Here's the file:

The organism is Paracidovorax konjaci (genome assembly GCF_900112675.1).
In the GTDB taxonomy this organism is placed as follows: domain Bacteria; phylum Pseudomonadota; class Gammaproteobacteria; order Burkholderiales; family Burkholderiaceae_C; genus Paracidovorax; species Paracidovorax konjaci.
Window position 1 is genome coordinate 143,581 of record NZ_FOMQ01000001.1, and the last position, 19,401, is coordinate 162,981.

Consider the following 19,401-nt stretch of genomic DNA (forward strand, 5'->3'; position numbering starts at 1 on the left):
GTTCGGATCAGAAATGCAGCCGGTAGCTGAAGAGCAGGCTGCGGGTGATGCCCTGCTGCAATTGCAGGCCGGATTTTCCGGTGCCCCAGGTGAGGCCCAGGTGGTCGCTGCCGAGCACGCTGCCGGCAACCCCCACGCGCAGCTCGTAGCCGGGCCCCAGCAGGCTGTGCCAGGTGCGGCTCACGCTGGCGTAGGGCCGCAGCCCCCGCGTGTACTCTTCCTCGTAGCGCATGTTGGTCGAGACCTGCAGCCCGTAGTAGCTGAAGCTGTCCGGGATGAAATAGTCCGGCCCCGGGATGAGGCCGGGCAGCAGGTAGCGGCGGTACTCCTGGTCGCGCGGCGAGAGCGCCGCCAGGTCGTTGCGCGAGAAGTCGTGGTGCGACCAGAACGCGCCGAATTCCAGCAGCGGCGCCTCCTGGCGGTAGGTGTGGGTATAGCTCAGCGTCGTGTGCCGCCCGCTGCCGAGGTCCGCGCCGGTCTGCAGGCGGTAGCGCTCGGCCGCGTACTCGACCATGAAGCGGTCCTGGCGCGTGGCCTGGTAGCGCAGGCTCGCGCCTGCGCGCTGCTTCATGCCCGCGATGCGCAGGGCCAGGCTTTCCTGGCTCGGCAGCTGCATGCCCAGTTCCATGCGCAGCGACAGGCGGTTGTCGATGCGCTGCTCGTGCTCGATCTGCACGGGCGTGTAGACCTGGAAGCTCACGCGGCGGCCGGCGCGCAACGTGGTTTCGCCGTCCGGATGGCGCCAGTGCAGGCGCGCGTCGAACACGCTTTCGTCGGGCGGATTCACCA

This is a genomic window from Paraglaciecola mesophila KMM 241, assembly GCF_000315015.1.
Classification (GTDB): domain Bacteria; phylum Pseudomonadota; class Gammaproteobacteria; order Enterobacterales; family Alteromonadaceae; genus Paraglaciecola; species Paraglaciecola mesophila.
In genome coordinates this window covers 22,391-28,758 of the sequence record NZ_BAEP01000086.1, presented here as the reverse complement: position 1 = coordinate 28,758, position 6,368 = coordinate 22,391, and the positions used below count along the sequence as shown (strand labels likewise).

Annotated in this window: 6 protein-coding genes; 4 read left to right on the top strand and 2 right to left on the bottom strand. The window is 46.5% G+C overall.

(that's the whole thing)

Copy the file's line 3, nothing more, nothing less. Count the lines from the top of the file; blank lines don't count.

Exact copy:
Window position 1 is genome coordinate 143,581 of record NZ_FOMQ01000001.1, and the last position, 19,401, is coordinate 162,981.